The theory of the “Harmony of the Spheres” as it is reflected in early ballet of the 18th century produced some of the most beautiful dances and dance notations over a 100 year period. However, most dancers today are completely ignorant of dance’s connection to math, geometry and the motion of the planets. They are unaware of the link of traditional ballet choreography to a unified aesthetic which produced artworks by Bernini, Le Notre, Watteau and the architect of Versailles, Hardouin-Mansart.
Dancing masters from the Renaissance to the Baroque, especially 18th-century dancing master John Weaver, refer to dance’s role in the theory of the Harmony of the Spheres. In his book L’Harmonie Universelle (1636) Pere Marin Mersenne imagines that one can teach astronomy through the ballet, “a dance of 10 different pas or steps or combinations of steps, can represent for example the distance of Saturn to the Sun.”
Hence, the NYBDC under the guidance of Catherine Turocy, Artistic Director, and Mariel McEwan, the videographer with a background in historical dance, will create an interactive dome show to feature dance’s relationship to the Harmony of the Spheres. We will consult with specialists in the history of both dance and astronomy o to discern what was “true” and what was “believed” in these theories of the Divine Plan.
The re-iterative nature of dance exists on three levels. The music which accompanies the dance is an aural reflection of the subject of the dance. The dance seen on the body is a sculptural manifestation of the subject. The paths in space are a geometrical expression of the subject and are made visible in the period dance notation which was often published and framed for decoration because of its beauty and symmetry as a graphic art. In the art of dance, these levels of experience, especially in the more abstract ballets, were based on ratios between numbers linked to the Harmony of the Spheres.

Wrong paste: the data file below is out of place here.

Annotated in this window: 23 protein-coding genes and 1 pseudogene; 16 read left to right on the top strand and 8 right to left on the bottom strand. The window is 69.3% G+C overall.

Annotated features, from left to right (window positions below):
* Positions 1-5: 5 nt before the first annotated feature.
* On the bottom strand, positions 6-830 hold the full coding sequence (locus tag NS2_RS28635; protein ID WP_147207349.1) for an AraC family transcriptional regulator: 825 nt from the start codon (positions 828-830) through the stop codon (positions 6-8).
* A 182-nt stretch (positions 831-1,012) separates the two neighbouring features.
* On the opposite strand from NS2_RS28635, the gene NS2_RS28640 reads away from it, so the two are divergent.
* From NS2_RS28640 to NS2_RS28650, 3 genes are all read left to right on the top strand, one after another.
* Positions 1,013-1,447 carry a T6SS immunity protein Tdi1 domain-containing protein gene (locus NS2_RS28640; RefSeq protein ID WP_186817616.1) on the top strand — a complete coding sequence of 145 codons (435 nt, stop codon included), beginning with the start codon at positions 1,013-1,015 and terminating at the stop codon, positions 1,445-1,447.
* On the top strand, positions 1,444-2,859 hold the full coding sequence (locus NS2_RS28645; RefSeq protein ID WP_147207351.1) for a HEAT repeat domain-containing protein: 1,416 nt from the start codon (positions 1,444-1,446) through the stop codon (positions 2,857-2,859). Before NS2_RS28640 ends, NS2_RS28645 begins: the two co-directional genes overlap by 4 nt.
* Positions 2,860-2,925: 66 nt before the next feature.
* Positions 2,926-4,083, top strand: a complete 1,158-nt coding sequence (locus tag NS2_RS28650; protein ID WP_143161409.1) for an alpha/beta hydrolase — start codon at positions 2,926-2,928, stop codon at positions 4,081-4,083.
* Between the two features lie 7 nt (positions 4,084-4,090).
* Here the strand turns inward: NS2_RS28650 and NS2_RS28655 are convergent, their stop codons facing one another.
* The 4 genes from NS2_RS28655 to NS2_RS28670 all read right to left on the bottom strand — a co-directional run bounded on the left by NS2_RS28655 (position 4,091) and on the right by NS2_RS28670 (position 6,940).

The show is designed to reach a young audience of dancers and the general public.
Danced by Louis XIV, “Ballet de la Nuit” in 1653 and the “Ballet of the Seven Planets” in 1660, will be our works of art creating a window to discovering how the choreographic theory was joined with the astronomy of the time. Excerpts from published 18th-century dance notation such as the solo dance for Apollo choreographed by Raoul Anger Feuillet as well as published notations for contredanses such as Les Manches Vertes will be danced by members of the NYBDC and local professional dancers trained by Turocy. Local pre-professional dancers will participate in the video and in dance events surrounding the release of the dome show. The 18th century collection of dance notations which Sergei Diaghilev carried with him in order to inspire Nijinsky, Massine, Lifar and Balanchine in their choreography will be a part of the visual images used in the dome show and will link the dance theory from the past to our present.
- Catherine Turocy